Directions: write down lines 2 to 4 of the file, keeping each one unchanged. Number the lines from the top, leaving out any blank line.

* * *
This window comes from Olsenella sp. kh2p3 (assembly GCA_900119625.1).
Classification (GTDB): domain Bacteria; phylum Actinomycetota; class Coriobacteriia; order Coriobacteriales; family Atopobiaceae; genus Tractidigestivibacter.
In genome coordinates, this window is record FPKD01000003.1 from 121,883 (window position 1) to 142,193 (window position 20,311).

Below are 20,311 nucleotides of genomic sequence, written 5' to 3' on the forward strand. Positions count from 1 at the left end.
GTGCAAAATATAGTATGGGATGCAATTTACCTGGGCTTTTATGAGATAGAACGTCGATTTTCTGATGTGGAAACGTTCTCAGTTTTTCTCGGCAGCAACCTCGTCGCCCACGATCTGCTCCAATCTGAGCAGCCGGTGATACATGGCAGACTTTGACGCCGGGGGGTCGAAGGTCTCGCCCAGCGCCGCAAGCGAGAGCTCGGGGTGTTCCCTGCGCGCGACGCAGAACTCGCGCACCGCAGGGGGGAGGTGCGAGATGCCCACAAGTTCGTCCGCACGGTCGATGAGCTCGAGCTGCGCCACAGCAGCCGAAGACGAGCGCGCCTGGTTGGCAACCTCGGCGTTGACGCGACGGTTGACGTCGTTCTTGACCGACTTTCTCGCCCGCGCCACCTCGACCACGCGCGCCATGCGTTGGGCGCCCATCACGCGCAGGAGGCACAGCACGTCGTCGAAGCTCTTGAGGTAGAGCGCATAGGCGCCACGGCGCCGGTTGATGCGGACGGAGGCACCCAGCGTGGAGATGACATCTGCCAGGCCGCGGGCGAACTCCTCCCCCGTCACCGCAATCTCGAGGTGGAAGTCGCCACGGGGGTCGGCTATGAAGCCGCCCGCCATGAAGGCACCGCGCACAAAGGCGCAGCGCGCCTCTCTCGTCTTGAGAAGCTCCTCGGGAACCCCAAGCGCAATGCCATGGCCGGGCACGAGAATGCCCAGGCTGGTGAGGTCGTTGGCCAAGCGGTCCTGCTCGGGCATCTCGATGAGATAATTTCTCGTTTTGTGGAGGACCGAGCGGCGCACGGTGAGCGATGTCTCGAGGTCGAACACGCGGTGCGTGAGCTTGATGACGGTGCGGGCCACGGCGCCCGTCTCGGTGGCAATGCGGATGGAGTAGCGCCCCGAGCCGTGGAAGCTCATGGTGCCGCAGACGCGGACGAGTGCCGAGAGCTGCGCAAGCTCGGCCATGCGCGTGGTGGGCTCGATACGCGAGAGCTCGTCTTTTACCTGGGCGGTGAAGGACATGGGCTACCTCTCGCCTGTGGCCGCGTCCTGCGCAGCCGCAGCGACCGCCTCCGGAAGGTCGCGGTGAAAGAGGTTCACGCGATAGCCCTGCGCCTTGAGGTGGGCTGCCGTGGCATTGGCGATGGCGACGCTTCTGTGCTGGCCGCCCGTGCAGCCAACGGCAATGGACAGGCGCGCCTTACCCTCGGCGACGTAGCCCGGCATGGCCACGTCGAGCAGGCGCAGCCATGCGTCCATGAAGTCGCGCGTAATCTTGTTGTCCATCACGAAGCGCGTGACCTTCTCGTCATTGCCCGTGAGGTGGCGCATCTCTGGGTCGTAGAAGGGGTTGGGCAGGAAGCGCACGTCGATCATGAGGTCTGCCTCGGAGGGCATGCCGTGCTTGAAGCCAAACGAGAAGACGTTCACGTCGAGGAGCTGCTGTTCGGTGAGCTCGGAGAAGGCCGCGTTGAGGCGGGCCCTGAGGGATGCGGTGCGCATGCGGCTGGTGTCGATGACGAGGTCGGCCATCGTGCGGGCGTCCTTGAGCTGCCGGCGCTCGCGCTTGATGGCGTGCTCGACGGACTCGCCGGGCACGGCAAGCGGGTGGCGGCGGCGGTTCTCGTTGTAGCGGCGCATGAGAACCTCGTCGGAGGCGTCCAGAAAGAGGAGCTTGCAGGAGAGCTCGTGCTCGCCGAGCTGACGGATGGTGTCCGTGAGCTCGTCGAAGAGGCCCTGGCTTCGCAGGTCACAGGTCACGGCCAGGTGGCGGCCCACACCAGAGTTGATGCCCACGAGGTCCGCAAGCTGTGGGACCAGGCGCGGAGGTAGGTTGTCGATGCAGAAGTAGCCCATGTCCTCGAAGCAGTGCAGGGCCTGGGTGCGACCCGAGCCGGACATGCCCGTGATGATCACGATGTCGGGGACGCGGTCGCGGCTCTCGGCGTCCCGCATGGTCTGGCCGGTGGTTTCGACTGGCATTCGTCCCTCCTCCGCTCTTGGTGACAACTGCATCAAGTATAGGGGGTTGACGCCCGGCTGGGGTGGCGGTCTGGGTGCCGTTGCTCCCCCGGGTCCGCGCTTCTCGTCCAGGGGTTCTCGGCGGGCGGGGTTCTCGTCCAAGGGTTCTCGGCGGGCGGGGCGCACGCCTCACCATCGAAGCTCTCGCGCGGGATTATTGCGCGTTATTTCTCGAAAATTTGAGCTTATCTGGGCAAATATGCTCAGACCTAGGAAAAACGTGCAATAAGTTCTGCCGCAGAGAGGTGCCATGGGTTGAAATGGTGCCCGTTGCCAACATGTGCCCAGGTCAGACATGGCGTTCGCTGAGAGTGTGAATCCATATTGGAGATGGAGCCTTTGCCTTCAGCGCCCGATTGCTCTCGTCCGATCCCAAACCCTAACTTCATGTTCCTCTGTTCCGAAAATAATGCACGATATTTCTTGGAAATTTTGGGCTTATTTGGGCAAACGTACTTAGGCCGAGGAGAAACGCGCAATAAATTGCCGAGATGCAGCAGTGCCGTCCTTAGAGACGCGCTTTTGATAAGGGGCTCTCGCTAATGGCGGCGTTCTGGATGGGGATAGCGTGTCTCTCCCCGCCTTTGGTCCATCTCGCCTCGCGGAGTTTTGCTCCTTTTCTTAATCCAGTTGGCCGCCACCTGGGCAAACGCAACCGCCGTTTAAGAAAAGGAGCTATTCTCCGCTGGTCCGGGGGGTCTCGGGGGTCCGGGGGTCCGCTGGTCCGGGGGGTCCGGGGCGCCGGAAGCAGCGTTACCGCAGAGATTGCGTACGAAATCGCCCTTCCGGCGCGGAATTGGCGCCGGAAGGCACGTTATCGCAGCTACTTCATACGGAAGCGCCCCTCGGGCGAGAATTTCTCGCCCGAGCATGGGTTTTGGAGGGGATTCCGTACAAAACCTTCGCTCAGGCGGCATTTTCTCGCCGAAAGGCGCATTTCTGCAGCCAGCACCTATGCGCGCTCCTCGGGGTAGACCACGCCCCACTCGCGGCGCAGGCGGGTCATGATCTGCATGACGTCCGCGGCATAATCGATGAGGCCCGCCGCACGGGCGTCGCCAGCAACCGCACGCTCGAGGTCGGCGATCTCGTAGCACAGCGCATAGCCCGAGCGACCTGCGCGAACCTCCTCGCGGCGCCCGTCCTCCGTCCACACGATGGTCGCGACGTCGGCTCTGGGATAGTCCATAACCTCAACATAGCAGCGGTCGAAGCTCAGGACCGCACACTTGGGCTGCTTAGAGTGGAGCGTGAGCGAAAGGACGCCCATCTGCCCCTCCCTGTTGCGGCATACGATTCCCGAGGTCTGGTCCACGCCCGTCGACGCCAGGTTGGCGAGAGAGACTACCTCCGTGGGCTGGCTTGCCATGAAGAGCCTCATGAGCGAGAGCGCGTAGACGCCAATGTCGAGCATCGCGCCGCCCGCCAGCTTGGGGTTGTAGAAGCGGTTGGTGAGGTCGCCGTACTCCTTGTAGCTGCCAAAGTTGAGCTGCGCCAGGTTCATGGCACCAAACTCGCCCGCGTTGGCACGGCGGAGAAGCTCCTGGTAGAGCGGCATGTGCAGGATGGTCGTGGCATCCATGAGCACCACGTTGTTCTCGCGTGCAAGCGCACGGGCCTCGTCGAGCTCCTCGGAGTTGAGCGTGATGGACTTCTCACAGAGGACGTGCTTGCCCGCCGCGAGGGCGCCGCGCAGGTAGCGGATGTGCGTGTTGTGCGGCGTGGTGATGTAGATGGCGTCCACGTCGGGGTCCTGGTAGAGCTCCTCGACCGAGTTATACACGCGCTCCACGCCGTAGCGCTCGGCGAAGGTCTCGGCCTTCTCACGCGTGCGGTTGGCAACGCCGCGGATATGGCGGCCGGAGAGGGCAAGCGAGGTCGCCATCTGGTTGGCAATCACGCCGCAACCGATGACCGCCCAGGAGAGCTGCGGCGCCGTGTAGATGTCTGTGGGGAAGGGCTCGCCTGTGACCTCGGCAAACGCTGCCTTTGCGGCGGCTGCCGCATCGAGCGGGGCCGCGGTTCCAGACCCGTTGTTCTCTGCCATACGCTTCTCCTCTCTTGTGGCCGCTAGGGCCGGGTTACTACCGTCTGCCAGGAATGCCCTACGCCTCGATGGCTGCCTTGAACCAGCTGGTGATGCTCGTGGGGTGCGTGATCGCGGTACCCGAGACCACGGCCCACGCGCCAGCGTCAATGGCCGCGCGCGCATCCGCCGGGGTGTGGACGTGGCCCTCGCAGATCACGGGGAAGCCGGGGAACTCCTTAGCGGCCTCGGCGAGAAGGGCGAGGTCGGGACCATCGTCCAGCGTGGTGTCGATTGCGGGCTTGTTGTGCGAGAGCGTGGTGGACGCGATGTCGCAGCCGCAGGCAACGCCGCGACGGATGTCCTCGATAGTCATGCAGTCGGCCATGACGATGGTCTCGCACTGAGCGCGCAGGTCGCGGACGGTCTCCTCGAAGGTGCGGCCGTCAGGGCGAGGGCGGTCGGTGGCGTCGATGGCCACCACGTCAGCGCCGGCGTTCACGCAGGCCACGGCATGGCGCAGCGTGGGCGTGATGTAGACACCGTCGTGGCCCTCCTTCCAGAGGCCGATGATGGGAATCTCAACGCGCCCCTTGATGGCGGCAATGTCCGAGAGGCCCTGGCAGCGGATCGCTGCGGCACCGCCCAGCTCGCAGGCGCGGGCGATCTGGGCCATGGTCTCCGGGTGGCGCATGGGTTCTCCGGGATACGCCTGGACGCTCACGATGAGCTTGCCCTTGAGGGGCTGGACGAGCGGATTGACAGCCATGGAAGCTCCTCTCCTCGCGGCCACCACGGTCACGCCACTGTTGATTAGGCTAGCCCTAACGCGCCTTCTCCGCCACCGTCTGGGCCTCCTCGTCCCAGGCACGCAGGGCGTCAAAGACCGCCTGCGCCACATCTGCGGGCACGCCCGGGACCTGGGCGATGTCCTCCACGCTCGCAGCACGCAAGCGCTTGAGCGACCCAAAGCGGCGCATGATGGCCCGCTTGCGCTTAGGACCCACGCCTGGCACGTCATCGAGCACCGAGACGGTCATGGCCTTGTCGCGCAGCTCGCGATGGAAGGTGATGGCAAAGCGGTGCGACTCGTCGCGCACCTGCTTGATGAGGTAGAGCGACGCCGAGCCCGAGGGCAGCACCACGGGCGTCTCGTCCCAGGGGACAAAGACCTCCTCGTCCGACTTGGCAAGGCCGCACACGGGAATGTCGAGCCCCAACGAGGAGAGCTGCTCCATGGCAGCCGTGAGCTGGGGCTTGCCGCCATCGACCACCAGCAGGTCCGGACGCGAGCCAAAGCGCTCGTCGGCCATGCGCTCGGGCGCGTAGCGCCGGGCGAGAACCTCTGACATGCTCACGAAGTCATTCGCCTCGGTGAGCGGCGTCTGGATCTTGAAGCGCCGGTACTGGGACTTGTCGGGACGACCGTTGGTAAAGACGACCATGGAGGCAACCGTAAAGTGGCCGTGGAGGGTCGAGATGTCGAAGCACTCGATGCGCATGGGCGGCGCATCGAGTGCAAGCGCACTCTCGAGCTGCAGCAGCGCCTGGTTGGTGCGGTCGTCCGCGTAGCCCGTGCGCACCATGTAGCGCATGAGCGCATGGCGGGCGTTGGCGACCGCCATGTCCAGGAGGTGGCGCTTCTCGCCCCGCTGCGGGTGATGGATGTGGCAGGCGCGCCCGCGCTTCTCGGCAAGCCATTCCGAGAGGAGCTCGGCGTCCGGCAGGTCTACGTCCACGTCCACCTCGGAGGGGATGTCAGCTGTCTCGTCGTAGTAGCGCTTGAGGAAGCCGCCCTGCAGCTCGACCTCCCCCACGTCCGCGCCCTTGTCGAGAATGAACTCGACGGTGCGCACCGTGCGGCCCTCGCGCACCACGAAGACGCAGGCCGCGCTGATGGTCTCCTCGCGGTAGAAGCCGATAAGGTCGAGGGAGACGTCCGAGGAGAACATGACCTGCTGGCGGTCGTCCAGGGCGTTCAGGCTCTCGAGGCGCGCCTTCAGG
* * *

Classification (GTDB): domain Bacteria; phylum Actinomycetota; class Coriobacteriia; order Coriobacteriales; family Atopobiaceae; genus Tractidigestivibacter.
In genome coordinates, this window is record FPKD01000003.1 from 121,883 (window position 1) to 142,193 (window position 20,311).

Below are 20,311 nucleotides of genomic sequence, written 5' to 3' on the forward strand. Positions count from 1 at the left end.